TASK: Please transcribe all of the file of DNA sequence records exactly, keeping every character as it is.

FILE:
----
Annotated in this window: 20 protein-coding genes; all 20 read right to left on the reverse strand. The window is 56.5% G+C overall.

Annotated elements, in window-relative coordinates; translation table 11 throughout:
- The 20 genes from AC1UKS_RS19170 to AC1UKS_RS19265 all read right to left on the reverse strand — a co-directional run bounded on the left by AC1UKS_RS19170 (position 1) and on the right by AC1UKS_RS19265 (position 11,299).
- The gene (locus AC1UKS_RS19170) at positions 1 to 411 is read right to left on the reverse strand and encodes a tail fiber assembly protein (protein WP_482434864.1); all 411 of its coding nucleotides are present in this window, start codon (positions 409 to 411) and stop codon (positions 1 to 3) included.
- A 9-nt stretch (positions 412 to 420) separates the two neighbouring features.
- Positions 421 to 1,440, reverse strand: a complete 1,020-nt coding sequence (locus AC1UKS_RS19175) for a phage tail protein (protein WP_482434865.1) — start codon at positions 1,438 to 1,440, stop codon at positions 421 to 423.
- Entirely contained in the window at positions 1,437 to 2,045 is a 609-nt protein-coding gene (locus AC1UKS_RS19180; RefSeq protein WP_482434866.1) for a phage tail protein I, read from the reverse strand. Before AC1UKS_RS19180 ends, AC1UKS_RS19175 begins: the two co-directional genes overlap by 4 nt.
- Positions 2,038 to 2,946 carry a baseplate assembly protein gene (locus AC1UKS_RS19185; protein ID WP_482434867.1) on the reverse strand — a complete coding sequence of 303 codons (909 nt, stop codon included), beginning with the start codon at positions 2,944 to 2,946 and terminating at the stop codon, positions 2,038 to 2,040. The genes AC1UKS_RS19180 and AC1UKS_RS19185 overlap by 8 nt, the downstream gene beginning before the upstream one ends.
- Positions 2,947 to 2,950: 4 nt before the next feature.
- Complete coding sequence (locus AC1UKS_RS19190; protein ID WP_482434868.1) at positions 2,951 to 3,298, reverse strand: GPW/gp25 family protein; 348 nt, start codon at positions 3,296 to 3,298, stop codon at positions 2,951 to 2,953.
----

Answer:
Annotated in this window: 20 protein-coding genes; all 20 read right to left on the reverse strand. The window is 56.5% G+C overall.

Annotated elements, in window-relative coordinates; translation table 11 throughout:
- The 20 genes from AC1UKS_RS19170 to AC1UKS_RS19265 all read right to left on the reverse strand — a co-directional run bounded on the left by AC1UKS_RS19170 (position 1) and on the right by AC1UKS_RS19265 (position 11,299).
- The gene (locus AC1UKS_RS19170) at positions 1 to 411 is read right to left on the reverse strand and encodes a tail fiber assembly protein (protein WP_482434864.1); all 411 of its coding nucleotides are present in this window, start codon (positions 409 to 411) and stop codon (positions 1 to 3) included.
- A 9-nt stretch (positions 412 to 420) separates the two neighbouring features.
- Positions 421 to 1,440, reverse strand: a complete 1,020-nt coding sequence (locus AC1UKS_RS19175) for a phage tail protein (protein WP_482434865.1) — start codon at positions 1,438 to 1,440, stop codon at positions 421 to 423.
- Entirely contained in the window at positions 1,437 to 2,045 is a 609-nt protein-coding gene (locus AC1UKS_RS19180; RefSeq protein WP_482434866.1) for a phage tail protein I, read from the reverse strand. Before AC1UKS_RS19180 ends, AC1UKS_RS19175 begins: the two co-directional genes overlap by 4 nt.
- Positions 2,038 to 2,946 carry a baseplate assembly protein gene (locus AC1UKS_RS19185; protein ID WP_482434867.1) on the reverse strand — a complete coding sequence of 303 codons (909 nt, stop codon included), beginning with the start codon at positions 2,944 to 2,946 and terminating at the stop codon, positions 2,038 to 2,040. The genes AC1UKS_RS19180 and AC1UKS_RS19185 overlap by 8 nt, the downstream gene beginning before the upstream one ends.
- Positions 2,947 to 2,950: 4 nt before the next feature.
- Complete coding sequence (locus AC1UKS_RS19190; protein ID WP_482434868.1) at positions 2,951 to 3,298, reverse strand: GPW/gp25 family protein; 348 nt, start codon at positions 3,296 to 3,298, stop codon at positions 2,951 to 2,953.